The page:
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The purpose of this website is to provide a basic understanding of Anabolic Androgenic Steroids, commonly known simply as "steroids", and to identify signs and symptoms commonly associated with steroid abuse.

Module One - Legal Concerns

Module Two - How are they taken

Module Three - Psychological effects of AAS abuse

Module Four - Things to Consider


Supervisor's Guide to Understanding Anabolic Androgenic Steroids

Steroids are a group of chemical substances that have certain structural similarities. Anabolic Androgenic Steroids (AAS) constitutes a subgroup of this category that includes the physiological (normal) human male hormone testosterone as well as related compounds with similar functions.

AAS have some legitimate medical uses, but are frequently abused for illegitimate, recreational uses (bodybuilding, weightlifting, or "bulking up", as well as athletic performance enhancement). Interestingly, unlike other abused drugs, AAS are not abused for "getting high." On the contrary, these drugs are used for body image, body building, athletic performance, and some might even say they use them to perform their job better (because they help them to be "bigger and stronger"). Although one might think AAS are mostly abused by athletes, studies show the majority of abusers are not involved in competitive sports.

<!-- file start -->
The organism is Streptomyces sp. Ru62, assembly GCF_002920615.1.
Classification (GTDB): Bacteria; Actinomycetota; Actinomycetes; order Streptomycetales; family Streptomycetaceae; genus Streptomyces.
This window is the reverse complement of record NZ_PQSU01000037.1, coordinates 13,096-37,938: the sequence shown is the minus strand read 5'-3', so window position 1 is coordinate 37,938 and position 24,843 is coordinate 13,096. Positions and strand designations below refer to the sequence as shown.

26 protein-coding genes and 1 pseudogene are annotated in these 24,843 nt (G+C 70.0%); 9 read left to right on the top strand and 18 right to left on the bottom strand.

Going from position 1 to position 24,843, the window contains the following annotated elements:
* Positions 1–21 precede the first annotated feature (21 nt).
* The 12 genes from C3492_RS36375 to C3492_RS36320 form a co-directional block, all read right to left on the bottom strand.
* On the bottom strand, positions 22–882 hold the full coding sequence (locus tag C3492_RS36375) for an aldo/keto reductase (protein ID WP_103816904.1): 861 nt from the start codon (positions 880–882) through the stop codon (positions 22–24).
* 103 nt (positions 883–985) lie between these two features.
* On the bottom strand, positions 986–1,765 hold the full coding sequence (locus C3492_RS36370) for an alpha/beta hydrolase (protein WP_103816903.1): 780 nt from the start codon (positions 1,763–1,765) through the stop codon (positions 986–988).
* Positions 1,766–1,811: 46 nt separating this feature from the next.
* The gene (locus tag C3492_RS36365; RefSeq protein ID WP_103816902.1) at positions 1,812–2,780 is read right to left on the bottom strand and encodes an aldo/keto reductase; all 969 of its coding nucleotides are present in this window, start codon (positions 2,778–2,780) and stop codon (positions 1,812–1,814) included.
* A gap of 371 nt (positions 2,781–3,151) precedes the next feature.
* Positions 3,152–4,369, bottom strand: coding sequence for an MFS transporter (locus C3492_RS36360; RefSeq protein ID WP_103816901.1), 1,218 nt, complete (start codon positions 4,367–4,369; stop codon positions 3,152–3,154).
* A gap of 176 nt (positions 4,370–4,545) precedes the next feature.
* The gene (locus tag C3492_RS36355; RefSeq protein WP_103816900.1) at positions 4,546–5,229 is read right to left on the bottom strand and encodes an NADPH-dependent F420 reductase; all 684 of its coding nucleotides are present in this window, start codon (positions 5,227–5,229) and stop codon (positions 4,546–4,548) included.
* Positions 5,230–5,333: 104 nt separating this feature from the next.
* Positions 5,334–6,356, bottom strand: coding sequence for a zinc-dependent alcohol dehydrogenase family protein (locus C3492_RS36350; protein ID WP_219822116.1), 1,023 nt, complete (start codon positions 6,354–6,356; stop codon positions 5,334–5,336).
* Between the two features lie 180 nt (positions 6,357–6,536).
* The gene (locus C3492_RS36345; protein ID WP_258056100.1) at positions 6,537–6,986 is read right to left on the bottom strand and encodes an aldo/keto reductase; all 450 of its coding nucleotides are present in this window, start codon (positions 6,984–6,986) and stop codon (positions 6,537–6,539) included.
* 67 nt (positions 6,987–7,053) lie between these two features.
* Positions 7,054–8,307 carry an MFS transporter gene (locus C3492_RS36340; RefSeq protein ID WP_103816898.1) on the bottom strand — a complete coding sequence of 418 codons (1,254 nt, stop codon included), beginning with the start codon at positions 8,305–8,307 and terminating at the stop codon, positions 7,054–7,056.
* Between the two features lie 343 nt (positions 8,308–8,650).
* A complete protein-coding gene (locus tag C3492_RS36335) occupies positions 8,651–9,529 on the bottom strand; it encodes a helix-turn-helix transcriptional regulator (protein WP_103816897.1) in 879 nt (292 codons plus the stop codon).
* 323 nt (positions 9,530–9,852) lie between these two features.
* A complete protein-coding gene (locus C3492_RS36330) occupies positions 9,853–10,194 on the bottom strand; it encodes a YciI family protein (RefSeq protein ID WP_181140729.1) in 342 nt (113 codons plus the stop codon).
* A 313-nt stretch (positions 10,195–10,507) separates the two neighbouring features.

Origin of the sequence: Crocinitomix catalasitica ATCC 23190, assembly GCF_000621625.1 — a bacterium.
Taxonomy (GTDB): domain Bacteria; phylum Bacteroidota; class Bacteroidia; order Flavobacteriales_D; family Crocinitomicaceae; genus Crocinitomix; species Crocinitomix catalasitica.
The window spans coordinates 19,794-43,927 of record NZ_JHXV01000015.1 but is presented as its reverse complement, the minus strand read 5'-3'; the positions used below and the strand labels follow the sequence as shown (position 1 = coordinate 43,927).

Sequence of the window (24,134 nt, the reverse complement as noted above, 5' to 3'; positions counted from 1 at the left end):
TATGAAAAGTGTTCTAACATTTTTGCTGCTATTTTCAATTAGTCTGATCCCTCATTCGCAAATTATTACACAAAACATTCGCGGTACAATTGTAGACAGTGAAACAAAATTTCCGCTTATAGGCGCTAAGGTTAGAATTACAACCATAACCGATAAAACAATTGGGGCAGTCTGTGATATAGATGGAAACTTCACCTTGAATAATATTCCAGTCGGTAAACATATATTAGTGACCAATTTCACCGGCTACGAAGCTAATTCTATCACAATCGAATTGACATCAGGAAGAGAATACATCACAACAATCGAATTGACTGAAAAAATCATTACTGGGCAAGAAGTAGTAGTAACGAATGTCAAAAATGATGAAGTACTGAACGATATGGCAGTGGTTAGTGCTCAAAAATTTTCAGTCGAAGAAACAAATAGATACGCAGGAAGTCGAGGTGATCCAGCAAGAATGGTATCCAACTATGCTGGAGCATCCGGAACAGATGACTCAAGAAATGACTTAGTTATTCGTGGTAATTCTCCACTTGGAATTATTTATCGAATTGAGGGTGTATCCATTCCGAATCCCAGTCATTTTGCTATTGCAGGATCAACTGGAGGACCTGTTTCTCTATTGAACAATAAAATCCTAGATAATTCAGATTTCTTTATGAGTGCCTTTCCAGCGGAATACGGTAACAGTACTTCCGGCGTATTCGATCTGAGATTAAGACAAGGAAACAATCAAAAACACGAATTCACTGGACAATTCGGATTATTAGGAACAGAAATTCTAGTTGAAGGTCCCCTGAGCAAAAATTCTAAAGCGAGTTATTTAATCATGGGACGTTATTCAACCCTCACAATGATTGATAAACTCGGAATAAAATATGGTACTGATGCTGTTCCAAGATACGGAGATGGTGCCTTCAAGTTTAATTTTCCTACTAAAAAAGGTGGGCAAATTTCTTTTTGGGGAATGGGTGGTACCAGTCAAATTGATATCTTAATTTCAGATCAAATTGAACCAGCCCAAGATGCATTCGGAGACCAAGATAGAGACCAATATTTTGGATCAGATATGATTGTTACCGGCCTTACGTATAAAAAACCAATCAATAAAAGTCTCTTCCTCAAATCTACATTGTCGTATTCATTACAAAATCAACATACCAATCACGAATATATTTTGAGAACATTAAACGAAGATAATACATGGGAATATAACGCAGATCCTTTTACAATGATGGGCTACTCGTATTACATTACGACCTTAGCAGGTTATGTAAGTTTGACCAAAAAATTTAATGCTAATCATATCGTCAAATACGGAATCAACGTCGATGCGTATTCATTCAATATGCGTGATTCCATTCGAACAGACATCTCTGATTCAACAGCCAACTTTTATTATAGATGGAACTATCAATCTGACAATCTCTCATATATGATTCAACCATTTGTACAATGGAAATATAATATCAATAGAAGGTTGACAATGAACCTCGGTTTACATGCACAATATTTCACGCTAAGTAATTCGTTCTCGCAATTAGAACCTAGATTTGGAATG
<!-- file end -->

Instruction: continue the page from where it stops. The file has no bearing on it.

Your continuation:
AAS should not be confused with other types of "steroids", such as corticosteroids. Corticosteroids, including hydrocortisone and prednisone, are prescribed widely for legitimate medical purposes (for example, skin creams to treat rashes, in asthma inhalers, and so on.) Corticosteroids do not cause increases in muscle mass, have almost no abuse potential, and are almost never sold on the illicit market. Also, Human Growth Hormone (HGH) is not a steroid, and is not a controlled substance, rather is a prescription only medication. HGH is regulated by prescription and its only use is to treat stunted growth in children. All other uses are likely not legitimate.

AAS are controlled substances. They are prescribed by physicians for certain specific, legitimate medical reasons, such as treatment of a condition known as hypogonadism (abnormally low testosterone production in men), cancer (to suppress certain kinds of tumors), a rare genetic condition call angioneurotic edema, AIDS wasting syndrome, and some forms of anemia (a low red blood cell counts).

One can find the prescribed uses by looking to the U.S. Federal Drug Administration (FDA). The FDA labels specify allowable "indications" or uses, for all regulated drugs. The legitimate uses of AAS are minimal as noted; for example, an employee who states that a physician provided the AAS for "elbow pain" would be using them inappropriately.

Points to Consider

  • AAS are not abused for "getting high."
  • AAS should not be confused with other types of "steroids" such as corticosteroids.
  • HGH is NOT a steroid
  • AAS are controlled substances
  • The legitimate uses of AAS are minimal Commented